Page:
Release Date: September 27th, 2011 by HarperCollins
Details: 313 pages, hardcover
Source: Amazon Vine (Thank you Amazon Vine!)
Rating: 5 out of 5
Once upon a time, Hazel and Jack were best friends. They had been best friends since they were six, spending hot Minneapolis summers and cold Minneapolis winters together, dreaming of Hogwarts and Oz, superheroes and baseball. Now that they were eleven, it was weird for a boy and a girl to be best friends. But they couldn't help it - Hazel and Jack fit, in that way you only read about in books. And they didn't fit anywhere else.
And then, one day, it was over. Jack just stopped talking to Hazel. And while her mom tried to tell her that this sometimes happens to boys and girls at this age, Hazel had read enough stories to know that it's never that simple. And it turns out, she was right. Jack's heart had been frozen, and he was taken into the woods by a woman dressed in white to live in a palace made of ice. Now, it's up to Hazel to venture into the woods after him. Hazel finds, however, that these woods are nothing like what she's read about, and the Jack that Hazel went in to save isn't the same Jack that will emerge. Or even the same Hazel. Inspired by Hans Christian Andersen's "The Snow Queen," Breadcrumbs is a story of the struggle to hold on, and the things we leave behind.
o0.| My Thoughts |.0o
I was expecting a pretty light and fluffy read since this was more a children's book than anything but, that is not what I got. Hazel frequently lets her imagination run wild and as a child, she shouldn't feel so out of place because of it. But she does. The only person who could ever understand is her best friend Jack, who's imagination also runs just as wild. I felt bad for the things Hazel had to go through and I felt frustrated when her mother wouldn't understand and I panicked right along with her when Jack disappeared.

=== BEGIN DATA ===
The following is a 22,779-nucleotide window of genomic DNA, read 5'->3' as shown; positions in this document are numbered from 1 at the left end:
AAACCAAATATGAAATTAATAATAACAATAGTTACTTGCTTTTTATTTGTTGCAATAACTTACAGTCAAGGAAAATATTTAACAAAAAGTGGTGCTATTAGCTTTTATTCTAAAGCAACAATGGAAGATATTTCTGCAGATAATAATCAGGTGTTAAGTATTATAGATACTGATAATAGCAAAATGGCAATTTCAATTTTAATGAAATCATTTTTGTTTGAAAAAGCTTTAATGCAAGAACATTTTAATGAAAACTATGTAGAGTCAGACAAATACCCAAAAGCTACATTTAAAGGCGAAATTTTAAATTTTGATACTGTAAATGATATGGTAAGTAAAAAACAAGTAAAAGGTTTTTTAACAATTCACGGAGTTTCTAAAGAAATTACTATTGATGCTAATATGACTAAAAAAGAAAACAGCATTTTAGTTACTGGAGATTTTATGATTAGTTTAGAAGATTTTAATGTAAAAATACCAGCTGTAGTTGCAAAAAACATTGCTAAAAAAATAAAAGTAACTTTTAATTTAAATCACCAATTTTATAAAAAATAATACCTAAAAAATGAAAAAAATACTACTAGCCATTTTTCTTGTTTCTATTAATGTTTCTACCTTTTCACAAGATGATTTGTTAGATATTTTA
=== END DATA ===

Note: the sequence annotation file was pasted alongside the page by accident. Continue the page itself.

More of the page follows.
The book has a bit of a slow start, but you do get the background stories for everyone involved. But once Hazel ventured out into the unknown in search of Jack, that's when things got really good. Stepping into a fairy tale forest should be enchanting, shouldn't it? For Hazel, it wasn't. It was horrible and confusing and scary. And nothing seemed to make sense! I admired her determination to find Jack and how hard she pushed herself even after knowing Jack might not want to come back.
I loved the references to many other fairy tales in this book and I loved the scary parts that made you think of the button eyed mom in Caroline.
And this might be a bit spoilery, but I also loved how the queen asked Jack if he'd like a Turkish Delight before whisking him away lol.
I've never read The Snow Queen and the only thing close to it I can imagine is Narnia but either way, I absolutely enjoyed this read and I enjoyed joining Hazel on her epic adventure!